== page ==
Major ElectricityMap update: Regional emissions data

OVERKILL

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Historically, the ElectricityMap app has used IPCC emissions intensity data for their figures. This is of course not regional in nature and averages everything globally.

As we know, different power plants of the same type have different emissions. Lignite is more emissions intense than anthracite for example. CCGT's are lower emissions than OCGT's, a nuclear plant with a fully domestic supply chain is lower emissions than one that imports fuel from Russia.

So, they are making efforts to use localized data, where available, to properly represent the emissions in their charts.

The results? striking.

Germany is now hideous, and it was already bad:
Screen Shot 2022-11-19 at 2.51.12 PM.jpg


In comparison, this is from before the update:
Screen Shot 2022-03-08 at 8.02.38 PM.jpg


This impacts the US figures as well:
Screen Shot 2022-11-18 at 8.25.43 PM.jpg


Canada is still using the IPCC figures, but hopefully we'll get some more local figures shortly. IPCC lifecycle for nuclear is 12gCO2/kWh, but CANDU is actually 3.2 (no enrichment, domestic uranium and fuel fab powered by nuclear/hydro).

You can explore the update in more detail on their blog:

Or, if you just want to see the site:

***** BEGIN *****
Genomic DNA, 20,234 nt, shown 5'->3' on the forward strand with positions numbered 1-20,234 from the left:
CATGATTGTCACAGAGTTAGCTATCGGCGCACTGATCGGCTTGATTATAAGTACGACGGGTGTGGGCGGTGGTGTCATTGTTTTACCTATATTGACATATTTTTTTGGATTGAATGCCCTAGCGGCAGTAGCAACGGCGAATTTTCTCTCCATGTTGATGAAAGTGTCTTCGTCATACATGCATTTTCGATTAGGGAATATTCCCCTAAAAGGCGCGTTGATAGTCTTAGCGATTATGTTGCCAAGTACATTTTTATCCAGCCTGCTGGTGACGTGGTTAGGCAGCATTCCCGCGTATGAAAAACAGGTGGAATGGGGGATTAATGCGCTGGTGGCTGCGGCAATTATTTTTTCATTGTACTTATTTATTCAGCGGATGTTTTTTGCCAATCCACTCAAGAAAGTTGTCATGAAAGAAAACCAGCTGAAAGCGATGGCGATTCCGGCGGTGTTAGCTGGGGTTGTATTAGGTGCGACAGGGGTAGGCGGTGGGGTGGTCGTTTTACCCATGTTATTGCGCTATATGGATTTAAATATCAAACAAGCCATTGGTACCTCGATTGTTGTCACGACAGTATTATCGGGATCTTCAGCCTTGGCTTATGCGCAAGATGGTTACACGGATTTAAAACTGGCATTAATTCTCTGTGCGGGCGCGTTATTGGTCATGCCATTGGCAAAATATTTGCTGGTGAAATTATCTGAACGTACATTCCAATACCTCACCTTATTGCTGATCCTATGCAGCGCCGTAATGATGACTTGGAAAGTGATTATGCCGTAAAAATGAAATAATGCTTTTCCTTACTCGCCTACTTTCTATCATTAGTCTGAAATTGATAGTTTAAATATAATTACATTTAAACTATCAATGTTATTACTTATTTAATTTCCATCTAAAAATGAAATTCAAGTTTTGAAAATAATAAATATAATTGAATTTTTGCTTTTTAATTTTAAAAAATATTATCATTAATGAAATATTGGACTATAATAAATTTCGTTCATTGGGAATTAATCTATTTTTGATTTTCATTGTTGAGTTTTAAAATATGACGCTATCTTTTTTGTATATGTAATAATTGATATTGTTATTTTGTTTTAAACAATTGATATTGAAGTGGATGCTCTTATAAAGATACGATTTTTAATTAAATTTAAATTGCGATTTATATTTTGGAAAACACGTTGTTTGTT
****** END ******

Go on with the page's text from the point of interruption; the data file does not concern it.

Thanks @OVERKILL
That's a lot of information to digest.

After first look, one thing that jumps out to me is that the scale on the two Germany charts tops out at 60 GW. While the scale on the Pacificorp (USA) chart tops at 5 GW. I'm still not sure if/how that affects the other values.

Very interesting. Looking forward to analyzing this deeper. Thanks again.
 
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Thanks @OVERKILL
That's a lot of information to digest.

After first look, one thing that jumps out to me is that the scale on the two Germany charts tops out at 60 GW. While the scale on the Pacificorp (USA) chart tops at 5 GW. I'm still not sure if/how that affects the other values.

Very interesting. Looking forward to analyzing this deeper. Thanks again.
It's relative, Germany obviously has more installed capacity than a single US region, but this is all intensity per kWh produced, so it doesn't matter how big or small the grid is.
 
It's relative, Germany obviously has more installed capacity than a single US region, but this is all intensity per kWh produced, so it doesn't matter how big or small the grid is.
Makes total sense Overkill. Thank you.

My mind immediately goes into suspicion mode when I see two comparative charts with wildly different scales. 😀
 
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